But this is somewhat interesting. Where does one draw the line on impact fees (defined broadly)? While I don't generally agree with it, new developments are often asked to build new parks or pay for improvements to existing ones, same for schools, etc. To say nothing of area-specific assessments for transportation improvements using value-capture (I realize this is generally done by identifying a project first then charging property owners for the benefit, rather than charging new development for the impact).

Re: Suburbs - General Topics

Posted: November 29th, 2016, 7:02 pm
by Anondson
Huh.

If a city cannot require a developer to pay to help alleviate the impact a development will cause to preexisting infrastructure, what are the choices left? A city will have to spread the costs out to every established resident, seems this means existing residents will reasonably see new residents as an obvious cause of an increased tax burden...

Or a city can change zoning strategies of widespread masses of single uses, especially single family homes, spread out small pockets of commercial, pockets of retail, pockets of light industry throughout the residential so that people won't have to travel extreme distances for basic needs... infrastructure then has less need to be expensively up-sized to handle huge flows. Could Woodbury change zoning for these properties so that a corner has a small plot of retail?

What else?

Re: Suburbs - General Topics

Posted: November 29th, 2016, 7:27 pm
by Qhaberl
With all these new suburban developments; are they starting to look less suburban? I mean with a connected Street grid and stuff? Or are we still building Those curvy crappy culs-du-sac's?


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Re: Suburbs - General Topics

Posted: November 30th, 2016, 10:27 am
by MNdible
Without having access to the unlocked article, it seems likely that there's something specific about the way the Woodbury fee is being implemented that's objectionable, not the broad idea of an impact fee. Right?

Re: Suburbs - General Topics

Posted: November 30th, 2016, 12:30 pm
by mamundsen
Can anyone else find info about 3210 white bear ave in WBL? There has been an old gas station for lease for a long time. A few weeks ago the disconnected the utilities and today they were tearing down the canopy (and maybe the buildings too). I can't find a proposal for what could be replacing it. Maybe they are just clearing the site to make it more appealing.

Re: Suburbs - General Topics

Posted: December 3rd, 2016, 8:03 am
by RailBaronYarr
A bit more information on that impact fee ruling: http://www.twincities.com/2016/12/02/ju ... s-illegal/

Doesn't really seem like the developer took issue with a model that's much different than what I have typically seen. For example, Minneapolis park impact fees have been sitting unspent since inception and in many cases will be used to fund things unrelated to additional users (ex ADA access at a beach) http://www.southwestjournal.com/news/pa ... ment-fees/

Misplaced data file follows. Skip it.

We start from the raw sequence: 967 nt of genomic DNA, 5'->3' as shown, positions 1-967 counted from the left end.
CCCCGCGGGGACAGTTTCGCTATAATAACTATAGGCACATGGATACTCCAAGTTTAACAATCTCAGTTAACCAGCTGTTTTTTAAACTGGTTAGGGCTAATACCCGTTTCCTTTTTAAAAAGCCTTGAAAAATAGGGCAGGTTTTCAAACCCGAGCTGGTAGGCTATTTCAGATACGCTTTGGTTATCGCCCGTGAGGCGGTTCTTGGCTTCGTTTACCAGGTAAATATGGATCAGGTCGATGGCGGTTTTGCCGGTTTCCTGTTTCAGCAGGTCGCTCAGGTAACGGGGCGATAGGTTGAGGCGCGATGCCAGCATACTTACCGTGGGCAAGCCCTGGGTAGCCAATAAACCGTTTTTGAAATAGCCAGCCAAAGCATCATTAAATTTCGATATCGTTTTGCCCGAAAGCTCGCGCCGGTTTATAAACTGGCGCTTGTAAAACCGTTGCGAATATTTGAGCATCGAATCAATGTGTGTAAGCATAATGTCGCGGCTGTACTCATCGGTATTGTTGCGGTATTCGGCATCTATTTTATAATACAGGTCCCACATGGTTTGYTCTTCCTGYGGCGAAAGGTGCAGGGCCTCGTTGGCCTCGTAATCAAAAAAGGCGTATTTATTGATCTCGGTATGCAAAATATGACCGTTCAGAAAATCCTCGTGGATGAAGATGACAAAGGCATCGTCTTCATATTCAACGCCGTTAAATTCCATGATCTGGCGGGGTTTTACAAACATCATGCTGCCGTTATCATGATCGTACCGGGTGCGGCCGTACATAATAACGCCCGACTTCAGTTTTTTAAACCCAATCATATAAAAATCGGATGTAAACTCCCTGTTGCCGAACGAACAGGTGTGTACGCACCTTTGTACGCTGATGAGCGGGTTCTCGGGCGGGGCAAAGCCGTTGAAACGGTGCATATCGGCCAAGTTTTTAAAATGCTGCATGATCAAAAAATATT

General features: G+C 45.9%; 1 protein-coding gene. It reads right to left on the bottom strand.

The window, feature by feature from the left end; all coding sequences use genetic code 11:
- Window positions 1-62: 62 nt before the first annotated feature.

Again, I generally come down on anti-impact fees on development. In my opinion, it follows the position that current residents are the baseline, that their taxes pay for their current services, and if any new people want to move in, not only do they need to pay into the general pot, they must pay their own way for [roads, parks, schools, affordable housing, etc]. I don't think it's fair to add those costs to housing. We should all be in those things together by just raising everyone's taxes a little bit.


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Re: Suburbs - General Topics

Posted: January 17th, 2017, 1:11 pm
by RailBaronYarr
146-unit development proposed in a current corn field just east of the small park n ride lot along Cedar Ave (which may or may not become a Red Line station in the future): http://finance-commerce.com/2017/01/mis ... lakeville/ Over 300 parking spaces provided for 206 total bedrooms.

The article links to it, but there's a massive development going on mostly across Cedar Ave - building 1,080 units. Most of those are single family homes, but they range in lot widths (as low as 55' wide and up to 75' wide) plus a few smaller sections of row townhouses and some duplex townhomes. This development also jumps across Cedar and has more row homes and small-lot SFHs just to the south of that P&R and the proposed apartment.

It's nice to see a 4th-ring suburb thinking about/allowing stuff other than 0.35 acre and up single fam homes, and placing what little is built next to express buses is about all we can ask. But it's super telling that planning commissioners think corn fields is where a 3-story apartment building should go, and even more telling that despite Lakeville's popularity (schools, parks, etc) this would be the first apartment built in many years.

Re: Suburbs - General Topics

Posted: January 17th, 2017, 2:25 pm
by sdho
This P&R is the future southern terminus of the Red Line, I believe. (They spent transit dollars to upgrade the road for the Red Line all the way to this station, then after improving the road, they decided there was no point in running the bus this far.)

The whole Dodd & Cedar area has a lot of ingredients of a car-minimal lifestyle in fairly close proximity — a lot of what you'd need in that mall to the north, plus the nice transit station. But I'm skeptical the final result will be that compelling. Maybe a handful of people walking to the express bus stop who go to work downtown.

Re: Suburbs - General Topics

Posted: January 17th, 2017, 2:41 pm
by RailBaronYarr
This P&R is not the proposed terminus, it would go all the way down to 215th St (the eastern edge of the Airlake industrial park): https://www.co.dakota.mn.us/Transportat ... ummary.pdf I have argued in other thread(s?) that the Red Line would do better to end in downtown Lakeville even if this stop is retained.

The Dodd/Cedar shopping area is technically close, but realistically no one is going to walk the 3,000 ft from their front door to the Cub. Maybe a few will bike, but highly unlikely. As someone who used to go for runs from a girlfriend's house that included the 1.5 mile stretch along the west side of Cedar from 190th to Dodd, it sucks. Housing developments that turn their back to Cedar with berms and holding ponds won't make it any better.